Sunday, November 29, 2009

Ulu Temburong- Brunei Darussalam

The third largest island in the world, Borneo is a steamy hot, remote and far-off extension of the Asian mainland separated only through shallow seas from the Malay Peninsula. Sitting immediately adjacent to Sumatra and Java and barely above the Equator, the tropical archipelago is surrounded by warm, milky, silt-ridden waters of the South China, Sulu, Java, and Celebes Seas slopping gently against island shores. Hot and humid, temperatures remain fairly constant throughout the year at 90 degrees with annual rainfall averaging from 100 to 160 inches that typically arrive in heavy afternoon cloud bursts.

Three nations share this land, parsed out between Indonesia, Malaysia and the small, extremely wealthy nation of Brunei Darussalam. Only three hundred miles east of Singapore, this tiny nation is only 2,226 square miles in size with a total population of 333,000 people. It's pretty quiet here- no, wait.. it's really quiet here. Flipping through the Borneo Bulletin headlines, it's a who's who of local gossip and non-news: "4x4 Adventure to K'Lapangan Cancelled", "RBPF Sacrifice cattle in Aidiladha." Good in a way, I suspect.. much better than the other way around. But it does go to show that this place- even the thousand year old capital of 75,000 people making up the largest city in this Sultinate is an extremely quiet and well-managed place.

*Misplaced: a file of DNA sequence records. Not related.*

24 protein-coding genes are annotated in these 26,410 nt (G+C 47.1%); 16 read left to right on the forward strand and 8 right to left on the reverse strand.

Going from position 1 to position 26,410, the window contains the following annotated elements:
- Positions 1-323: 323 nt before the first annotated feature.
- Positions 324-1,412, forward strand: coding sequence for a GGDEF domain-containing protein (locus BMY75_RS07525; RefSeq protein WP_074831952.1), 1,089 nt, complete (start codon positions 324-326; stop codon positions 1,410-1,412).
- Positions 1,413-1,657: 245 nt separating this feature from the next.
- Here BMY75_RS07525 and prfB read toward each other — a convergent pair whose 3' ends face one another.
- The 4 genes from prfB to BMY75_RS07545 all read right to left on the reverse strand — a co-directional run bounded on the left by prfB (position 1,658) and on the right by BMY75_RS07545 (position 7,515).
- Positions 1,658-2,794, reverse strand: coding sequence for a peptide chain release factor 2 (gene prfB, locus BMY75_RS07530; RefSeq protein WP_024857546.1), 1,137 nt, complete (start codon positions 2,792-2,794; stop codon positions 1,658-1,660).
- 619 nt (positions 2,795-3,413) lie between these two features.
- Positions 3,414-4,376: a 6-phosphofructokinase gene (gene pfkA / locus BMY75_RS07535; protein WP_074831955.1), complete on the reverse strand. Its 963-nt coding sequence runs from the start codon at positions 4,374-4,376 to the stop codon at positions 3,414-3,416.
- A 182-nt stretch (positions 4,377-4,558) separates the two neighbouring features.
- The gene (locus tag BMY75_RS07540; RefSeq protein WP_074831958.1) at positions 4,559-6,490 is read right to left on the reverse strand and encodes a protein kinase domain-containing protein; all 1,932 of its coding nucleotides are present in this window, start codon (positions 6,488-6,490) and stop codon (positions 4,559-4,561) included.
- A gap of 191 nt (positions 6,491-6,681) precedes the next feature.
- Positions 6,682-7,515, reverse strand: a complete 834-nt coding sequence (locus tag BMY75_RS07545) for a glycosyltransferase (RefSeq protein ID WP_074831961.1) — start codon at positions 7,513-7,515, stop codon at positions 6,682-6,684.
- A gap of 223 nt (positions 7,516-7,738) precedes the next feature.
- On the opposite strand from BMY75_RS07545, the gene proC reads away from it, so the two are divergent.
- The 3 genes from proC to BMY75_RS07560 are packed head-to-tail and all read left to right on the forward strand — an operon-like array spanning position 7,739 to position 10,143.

Under Muslim law, it is extremely strict. I'd put it on par with Malaysia and Singapore, all of whom have "DEATH TO DRUG TRAFFICKERS" on their immigration entry cards. While formed in 1984 as an independent entity when it broke free from British rule, understandably it is fundamentally and ideologically more aligned with it's Malay and Indonesian neighbors. All of this is clear when walking around the quiet streets of the capital. Well paved, sparkly clean and highly efficient, the absence of any sort of traffic makes this place almost uncomfortable during what should be Rush Hour.